- McCune Room (HSSB 6020)
This paper reexamines the complicated fate of Francisco Hernández’s natural historical manuscripts, the chief fruit of his research in Mexico during the 1570s, in the hands of the Roman Accademia dei Lincei. At once a discerning translator of Pliny’s Historia naturalis and an avid cataloger of thousands of species of flora and fauna unknown to the ancients, Hernández effectively precipitates an encyclopedic enterprise that eventually results in the 1651 Rerum medicarum Novae Hispaniae thesaurus, a thousand-page, heavily-illustrated volume in which the Linceans dilate and condense what they see through their own and Hernández's eyes. Tellingly, this Tesoro mexicano is enthusiastically supported by Galileo, who gives a microscope to its chief backer, Francesco Cesi, who uses it to refine both his theory and his observations. Work on the Tesoro also surprisingly informs an Italian translation, by one of Cesi’s collaborators, of the satirical poet, Persius. More generally, though, the Tesoro not only would complete the “circle of learning,” but, crowned by Cesi’s "phytosophical tables" it offers a diagrammatic and thus synoptic solution to the problem of how to give order to the infinity of particulars. Straddling old and new worlds, Cesi and company try, I argue, to reconcile the many with the one.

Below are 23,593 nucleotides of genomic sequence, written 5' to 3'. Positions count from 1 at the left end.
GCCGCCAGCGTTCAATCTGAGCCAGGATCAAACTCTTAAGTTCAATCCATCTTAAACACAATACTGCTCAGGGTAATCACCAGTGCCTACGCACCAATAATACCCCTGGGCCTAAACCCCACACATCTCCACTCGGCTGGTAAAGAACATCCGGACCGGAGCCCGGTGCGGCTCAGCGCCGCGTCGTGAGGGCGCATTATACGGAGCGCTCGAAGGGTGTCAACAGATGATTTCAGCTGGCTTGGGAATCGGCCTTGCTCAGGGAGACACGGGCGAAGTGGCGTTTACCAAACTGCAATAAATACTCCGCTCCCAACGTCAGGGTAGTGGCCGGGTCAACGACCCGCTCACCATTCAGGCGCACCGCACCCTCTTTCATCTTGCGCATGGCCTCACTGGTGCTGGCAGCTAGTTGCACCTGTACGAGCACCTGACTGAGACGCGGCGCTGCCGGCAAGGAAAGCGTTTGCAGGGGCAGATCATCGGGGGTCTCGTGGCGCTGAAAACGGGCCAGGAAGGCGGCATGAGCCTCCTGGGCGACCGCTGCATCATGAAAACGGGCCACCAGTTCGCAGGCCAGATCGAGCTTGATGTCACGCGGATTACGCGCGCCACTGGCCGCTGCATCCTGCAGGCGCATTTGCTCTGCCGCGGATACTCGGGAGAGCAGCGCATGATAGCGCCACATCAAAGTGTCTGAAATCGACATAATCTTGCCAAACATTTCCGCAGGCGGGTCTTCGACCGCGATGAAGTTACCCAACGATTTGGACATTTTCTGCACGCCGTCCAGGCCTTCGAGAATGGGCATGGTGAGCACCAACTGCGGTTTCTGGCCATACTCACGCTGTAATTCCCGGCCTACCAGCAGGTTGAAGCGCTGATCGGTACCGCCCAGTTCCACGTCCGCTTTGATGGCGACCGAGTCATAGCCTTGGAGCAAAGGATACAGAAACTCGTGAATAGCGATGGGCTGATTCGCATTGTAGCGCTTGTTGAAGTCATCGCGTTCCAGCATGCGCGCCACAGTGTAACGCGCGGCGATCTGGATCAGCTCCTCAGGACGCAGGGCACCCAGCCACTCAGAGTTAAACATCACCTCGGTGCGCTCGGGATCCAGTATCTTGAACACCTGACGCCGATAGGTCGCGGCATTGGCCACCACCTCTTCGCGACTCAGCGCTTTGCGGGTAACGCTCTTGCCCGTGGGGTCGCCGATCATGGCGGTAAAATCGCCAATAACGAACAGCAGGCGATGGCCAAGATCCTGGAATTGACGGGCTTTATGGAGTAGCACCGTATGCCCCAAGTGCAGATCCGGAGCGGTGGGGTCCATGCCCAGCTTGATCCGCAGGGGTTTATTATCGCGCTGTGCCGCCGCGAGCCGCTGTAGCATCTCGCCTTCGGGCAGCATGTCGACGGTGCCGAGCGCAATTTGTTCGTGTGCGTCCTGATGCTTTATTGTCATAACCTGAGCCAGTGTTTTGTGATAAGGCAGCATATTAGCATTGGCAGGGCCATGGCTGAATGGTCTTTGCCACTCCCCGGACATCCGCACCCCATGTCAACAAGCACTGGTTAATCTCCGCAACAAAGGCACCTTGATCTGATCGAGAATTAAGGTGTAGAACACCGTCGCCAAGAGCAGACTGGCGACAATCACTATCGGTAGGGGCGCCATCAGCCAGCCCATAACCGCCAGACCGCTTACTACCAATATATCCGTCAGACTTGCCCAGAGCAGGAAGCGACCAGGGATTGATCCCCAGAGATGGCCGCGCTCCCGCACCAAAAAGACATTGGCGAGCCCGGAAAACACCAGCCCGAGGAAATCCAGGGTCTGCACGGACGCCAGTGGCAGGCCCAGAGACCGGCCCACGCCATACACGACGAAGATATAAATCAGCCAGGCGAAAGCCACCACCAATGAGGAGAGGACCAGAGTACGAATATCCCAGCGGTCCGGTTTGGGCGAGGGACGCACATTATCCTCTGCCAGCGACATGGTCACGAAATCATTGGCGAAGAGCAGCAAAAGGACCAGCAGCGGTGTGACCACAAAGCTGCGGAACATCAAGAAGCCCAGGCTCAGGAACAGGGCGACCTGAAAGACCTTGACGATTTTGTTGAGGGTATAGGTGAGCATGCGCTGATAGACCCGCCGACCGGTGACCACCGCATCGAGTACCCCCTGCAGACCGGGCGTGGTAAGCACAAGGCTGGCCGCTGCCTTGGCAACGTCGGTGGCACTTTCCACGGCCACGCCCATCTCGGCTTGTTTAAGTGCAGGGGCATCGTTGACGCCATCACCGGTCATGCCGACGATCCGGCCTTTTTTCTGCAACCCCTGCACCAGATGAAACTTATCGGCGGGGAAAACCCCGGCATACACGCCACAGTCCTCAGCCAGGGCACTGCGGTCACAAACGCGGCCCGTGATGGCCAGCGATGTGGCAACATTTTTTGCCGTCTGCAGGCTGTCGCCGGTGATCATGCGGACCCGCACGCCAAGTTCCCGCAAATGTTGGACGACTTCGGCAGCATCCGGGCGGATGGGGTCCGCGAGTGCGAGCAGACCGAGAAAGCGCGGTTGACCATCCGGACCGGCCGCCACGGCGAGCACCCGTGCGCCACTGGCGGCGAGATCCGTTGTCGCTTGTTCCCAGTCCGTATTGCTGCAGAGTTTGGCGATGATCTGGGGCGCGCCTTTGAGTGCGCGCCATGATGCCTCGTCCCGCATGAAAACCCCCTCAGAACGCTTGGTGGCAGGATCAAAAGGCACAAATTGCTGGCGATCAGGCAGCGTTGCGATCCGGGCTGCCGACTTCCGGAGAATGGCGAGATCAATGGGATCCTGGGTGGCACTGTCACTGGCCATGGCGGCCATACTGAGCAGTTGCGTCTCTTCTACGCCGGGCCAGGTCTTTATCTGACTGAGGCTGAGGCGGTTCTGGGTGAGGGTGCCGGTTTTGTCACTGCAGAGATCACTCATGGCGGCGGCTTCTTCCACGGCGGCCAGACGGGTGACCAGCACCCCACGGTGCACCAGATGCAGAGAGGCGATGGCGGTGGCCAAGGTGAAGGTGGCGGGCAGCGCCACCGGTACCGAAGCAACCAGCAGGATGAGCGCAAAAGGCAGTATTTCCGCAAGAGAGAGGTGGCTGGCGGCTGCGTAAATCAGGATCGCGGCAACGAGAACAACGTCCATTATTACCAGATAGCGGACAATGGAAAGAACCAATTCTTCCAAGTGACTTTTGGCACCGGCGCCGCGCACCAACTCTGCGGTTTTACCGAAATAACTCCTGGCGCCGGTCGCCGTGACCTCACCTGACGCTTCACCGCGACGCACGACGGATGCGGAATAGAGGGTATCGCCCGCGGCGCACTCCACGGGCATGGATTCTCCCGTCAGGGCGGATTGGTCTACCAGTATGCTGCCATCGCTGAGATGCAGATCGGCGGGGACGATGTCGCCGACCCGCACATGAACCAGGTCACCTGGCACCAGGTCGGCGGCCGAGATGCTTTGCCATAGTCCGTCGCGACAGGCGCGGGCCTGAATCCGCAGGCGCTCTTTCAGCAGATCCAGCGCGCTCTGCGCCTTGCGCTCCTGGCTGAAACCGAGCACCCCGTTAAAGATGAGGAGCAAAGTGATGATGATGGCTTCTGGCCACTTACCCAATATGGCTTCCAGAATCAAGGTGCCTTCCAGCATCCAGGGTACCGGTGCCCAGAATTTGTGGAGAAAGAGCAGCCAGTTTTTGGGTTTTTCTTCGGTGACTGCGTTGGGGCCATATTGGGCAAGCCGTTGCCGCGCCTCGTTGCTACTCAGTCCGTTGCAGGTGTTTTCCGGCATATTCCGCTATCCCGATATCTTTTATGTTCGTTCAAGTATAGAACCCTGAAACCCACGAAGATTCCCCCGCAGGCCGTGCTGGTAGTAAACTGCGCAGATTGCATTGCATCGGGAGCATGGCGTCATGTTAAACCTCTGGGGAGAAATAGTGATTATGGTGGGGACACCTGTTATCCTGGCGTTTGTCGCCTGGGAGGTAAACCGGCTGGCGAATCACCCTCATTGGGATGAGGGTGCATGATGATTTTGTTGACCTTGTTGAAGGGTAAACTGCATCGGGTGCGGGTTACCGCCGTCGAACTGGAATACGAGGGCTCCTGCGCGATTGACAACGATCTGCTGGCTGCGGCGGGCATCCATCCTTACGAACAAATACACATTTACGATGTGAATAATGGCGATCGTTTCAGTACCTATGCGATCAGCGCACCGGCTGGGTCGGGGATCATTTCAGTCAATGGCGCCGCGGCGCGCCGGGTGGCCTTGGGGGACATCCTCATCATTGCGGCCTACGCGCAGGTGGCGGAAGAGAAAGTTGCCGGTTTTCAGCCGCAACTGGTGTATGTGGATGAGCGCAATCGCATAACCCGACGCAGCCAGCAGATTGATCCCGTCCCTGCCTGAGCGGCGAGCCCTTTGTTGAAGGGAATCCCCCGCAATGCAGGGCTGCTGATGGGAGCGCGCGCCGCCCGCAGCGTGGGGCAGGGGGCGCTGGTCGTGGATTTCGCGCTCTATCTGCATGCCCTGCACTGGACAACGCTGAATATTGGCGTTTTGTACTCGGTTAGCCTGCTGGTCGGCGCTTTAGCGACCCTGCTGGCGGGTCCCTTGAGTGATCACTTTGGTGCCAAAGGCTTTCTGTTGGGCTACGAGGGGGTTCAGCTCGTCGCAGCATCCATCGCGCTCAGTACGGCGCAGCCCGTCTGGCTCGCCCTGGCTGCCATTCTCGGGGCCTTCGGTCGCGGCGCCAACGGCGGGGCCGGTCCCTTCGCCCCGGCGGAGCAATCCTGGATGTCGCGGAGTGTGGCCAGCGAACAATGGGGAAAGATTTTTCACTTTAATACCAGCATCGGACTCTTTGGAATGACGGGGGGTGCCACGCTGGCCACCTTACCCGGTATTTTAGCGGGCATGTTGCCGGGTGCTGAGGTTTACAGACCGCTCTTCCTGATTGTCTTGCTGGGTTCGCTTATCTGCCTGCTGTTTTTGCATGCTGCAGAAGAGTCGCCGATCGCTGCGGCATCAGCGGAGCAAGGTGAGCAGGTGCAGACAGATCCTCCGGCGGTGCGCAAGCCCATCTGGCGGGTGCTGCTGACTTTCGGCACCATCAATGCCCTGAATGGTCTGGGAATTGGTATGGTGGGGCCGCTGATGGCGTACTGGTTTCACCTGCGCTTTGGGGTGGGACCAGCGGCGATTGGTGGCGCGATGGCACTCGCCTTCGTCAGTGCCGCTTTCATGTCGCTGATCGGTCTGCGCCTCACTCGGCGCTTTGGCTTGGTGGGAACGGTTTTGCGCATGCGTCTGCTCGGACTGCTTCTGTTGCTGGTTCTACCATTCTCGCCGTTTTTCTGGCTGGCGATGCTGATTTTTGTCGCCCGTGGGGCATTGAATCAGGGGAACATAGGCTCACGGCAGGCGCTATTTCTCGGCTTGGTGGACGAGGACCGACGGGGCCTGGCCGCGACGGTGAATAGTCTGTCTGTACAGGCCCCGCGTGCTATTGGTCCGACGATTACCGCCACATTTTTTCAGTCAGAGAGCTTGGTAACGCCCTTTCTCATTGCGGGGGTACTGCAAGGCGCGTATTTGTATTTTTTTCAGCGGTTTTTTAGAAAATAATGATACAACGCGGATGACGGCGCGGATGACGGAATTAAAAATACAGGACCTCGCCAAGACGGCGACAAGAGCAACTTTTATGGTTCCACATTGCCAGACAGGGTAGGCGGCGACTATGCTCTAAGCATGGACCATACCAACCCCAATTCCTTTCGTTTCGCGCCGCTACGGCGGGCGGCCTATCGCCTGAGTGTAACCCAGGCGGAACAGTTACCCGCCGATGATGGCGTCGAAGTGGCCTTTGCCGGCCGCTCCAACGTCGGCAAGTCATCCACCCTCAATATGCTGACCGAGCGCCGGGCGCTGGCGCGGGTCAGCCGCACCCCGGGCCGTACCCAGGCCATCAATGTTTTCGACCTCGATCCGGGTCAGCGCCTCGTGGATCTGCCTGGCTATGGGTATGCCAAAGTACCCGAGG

Christopher D. Johnson is currently Visiting Associate Professor at the department Spanish and Portuguese, UCLA. He is the author of Hyperboles: The Rhetoric of Excess in Baroque Literature and Thought (Harvard, 2010); Memory, Metaphor, and Aby Warburg's Atlas of Images (Cornell UP, 2012); and a translation of Francisco de Quevedo's poetry (Chicago UP, 2009).
Sponsored by: the Department of Spanish and Portuguese, the Comparative Literature program, the Latin American and Iberian Studies program, the Early Modern Center and the Material Text Seminar.